In what may come as a surprise to many pundits, neither Facebook, its Instagram subsidiary, nor Google, are spearheading the charge — mid-July 2017, in a rather subdued announcement lacking the pizzazz we’ve come to expect when big tech launches a new feature or product, Amazon quietly told us that it had added a new feature to its already overcrowded app.
Spark takes products that are available from the retail giant, blending them with an Instagram-style feed. Subscribers choose a series of interests when they register on the app. Once your profile is set up, related content appears in your feed. You can ‘smile’ posts (Spark’s version of likes), comment on items and, more critically, click through to buy items featured in posts.
Bots and buy buttons don’t work
Why is this different to Instagram, where fashion labels’ handles are often tagged in photos, or to Facebook Messenger, where brands use chatbots to lure customers to purchase product? Bots and buy buttons don’t work if there’s too much disruption in the user experience — and, if we’re on a social platform, there will inevitably be a disconnect as a brand tries to manoeuvre us into a shopping cart.
By contrast, Spark adheres to the first rule of ecommerce. It’s frictionless. Each image contains a small shopping bag in the bottom right corner, indicating how many products in the picture are for sale. Click on this and you’re taken to a landing page offering more detail on each item alongside, Amazon’s famed one-click payment option.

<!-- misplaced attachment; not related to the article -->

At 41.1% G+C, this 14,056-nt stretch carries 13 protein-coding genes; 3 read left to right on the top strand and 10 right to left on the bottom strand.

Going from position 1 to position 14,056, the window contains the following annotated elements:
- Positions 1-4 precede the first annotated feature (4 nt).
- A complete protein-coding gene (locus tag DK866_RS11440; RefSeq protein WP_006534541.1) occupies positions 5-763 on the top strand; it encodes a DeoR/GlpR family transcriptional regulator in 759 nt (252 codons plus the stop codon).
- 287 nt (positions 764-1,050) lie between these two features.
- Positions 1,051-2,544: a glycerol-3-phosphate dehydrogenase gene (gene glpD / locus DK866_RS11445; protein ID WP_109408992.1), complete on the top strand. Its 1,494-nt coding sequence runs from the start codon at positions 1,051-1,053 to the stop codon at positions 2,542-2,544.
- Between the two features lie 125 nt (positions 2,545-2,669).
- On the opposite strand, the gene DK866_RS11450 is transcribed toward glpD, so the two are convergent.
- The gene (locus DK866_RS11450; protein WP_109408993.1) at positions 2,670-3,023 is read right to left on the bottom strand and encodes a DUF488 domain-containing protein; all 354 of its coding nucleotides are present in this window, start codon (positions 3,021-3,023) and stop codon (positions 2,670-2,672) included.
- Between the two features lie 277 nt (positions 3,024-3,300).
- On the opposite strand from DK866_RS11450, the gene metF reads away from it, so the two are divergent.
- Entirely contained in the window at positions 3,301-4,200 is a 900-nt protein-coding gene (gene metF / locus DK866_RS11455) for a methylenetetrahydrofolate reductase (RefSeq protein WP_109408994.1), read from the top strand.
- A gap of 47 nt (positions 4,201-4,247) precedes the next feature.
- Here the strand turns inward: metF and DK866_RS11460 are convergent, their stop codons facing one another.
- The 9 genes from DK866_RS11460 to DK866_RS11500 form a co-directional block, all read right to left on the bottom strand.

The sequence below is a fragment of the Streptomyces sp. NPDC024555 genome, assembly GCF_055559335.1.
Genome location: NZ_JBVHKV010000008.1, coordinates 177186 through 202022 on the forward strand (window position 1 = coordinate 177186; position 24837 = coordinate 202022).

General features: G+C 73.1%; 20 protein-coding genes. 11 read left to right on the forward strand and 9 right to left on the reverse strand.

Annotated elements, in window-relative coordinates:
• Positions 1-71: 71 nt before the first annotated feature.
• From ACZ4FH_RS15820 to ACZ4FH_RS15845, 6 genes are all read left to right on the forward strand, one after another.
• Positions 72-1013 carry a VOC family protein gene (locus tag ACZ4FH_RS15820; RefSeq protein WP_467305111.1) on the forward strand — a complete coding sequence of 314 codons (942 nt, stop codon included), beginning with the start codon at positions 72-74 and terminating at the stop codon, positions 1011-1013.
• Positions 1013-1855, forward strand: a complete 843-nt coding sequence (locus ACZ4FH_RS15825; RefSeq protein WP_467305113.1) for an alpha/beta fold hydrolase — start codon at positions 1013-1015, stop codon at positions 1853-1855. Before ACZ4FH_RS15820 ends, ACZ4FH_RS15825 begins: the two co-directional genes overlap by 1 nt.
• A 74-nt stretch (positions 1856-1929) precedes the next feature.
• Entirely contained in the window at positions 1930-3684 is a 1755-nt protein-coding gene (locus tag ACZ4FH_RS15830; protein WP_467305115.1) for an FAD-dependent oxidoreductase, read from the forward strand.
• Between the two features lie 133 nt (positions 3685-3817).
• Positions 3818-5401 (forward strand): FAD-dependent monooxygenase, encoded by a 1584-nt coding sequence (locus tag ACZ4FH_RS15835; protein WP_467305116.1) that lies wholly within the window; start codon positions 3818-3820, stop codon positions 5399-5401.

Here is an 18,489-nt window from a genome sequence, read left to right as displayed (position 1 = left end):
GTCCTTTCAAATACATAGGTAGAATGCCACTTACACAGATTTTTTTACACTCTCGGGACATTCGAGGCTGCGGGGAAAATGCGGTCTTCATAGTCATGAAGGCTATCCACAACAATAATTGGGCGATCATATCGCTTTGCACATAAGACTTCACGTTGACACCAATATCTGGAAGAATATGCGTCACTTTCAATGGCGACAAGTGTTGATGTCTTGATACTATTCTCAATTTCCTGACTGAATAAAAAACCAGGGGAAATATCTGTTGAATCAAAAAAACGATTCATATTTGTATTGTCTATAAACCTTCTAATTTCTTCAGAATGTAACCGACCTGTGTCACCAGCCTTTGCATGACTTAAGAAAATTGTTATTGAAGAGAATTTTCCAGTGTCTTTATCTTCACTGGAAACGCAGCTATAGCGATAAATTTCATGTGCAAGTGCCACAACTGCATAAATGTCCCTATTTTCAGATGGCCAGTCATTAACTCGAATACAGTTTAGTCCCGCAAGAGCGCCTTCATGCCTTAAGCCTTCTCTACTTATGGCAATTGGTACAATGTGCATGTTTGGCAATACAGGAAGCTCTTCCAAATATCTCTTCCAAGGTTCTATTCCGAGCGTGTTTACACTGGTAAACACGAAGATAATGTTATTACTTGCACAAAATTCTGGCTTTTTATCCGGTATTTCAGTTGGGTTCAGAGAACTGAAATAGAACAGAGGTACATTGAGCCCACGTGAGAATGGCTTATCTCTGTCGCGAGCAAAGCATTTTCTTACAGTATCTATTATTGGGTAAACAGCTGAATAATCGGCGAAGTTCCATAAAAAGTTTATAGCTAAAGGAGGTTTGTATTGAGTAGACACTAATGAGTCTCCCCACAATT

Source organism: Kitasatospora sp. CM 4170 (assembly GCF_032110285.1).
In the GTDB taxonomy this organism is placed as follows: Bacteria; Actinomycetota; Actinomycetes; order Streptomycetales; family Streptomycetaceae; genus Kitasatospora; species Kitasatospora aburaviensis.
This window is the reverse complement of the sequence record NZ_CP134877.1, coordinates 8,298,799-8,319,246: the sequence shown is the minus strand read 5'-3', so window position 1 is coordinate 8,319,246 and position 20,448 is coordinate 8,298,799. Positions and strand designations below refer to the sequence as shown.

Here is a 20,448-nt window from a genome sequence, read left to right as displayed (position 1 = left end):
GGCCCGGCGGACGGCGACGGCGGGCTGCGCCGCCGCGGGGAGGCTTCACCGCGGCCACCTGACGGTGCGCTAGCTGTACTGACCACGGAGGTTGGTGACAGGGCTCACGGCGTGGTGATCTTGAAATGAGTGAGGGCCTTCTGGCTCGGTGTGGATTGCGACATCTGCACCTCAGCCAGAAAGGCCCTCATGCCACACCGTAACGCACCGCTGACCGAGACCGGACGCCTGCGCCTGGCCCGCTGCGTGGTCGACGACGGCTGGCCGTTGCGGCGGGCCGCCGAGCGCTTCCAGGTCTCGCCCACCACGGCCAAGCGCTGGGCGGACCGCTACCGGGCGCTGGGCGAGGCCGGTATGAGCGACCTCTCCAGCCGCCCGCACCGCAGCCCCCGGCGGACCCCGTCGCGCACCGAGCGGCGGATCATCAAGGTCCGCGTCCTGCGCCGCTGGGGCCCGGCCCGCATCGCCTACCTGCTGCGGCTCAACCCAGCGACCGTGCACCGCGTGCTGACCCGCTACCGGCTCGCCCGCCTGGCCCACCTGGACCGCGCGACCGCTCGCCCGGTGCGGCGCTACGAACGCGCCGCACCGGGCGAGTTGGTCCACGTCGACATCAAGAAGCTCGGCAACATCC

In a flash of the bleeding obvious, Amazon has recognised what should have been clear to everyone all along: we’re far more likely to buy something if we’re intent on shopping than if we’re merely looking for entertainment.
Unlike Facebook, which is an entertainment platform that’s trying to make us buy stuff, Spark is a shop that uses social media to show us products.
So does this signify an ambition by Amazon to move into social media? Far from it. But it does show that the retailer understands that we may be more predisposed to buy something if we see someone famous wearing it or if we see it in a cool environment. And it’s been savvy enough to see the benefit in taking the best of what social can offer into its own retail environment.
Giving Google a hiding
Will it succeed? Amazon did take Google on and has given it a sound beating in the product search space. Last year, 55% of US consumers looking for a product started their research on Amazon, with a mere 28% going to the world’s largest search engine as their first port of call.
That’s a pretty sure sign that we’ll forgo Instagram or Messenger and choose to get social and shop on Spark in the near future.
But not in Mzansi.
While you can download the iOS app locally and activate Spark, you need to be resident in the US and have an Amazon Prime subscription to use it. Perhaps that’s for the best, given all the difficulties we experience getting Amazon products shipped down here.
*This article originally appeared on MarkLives.com.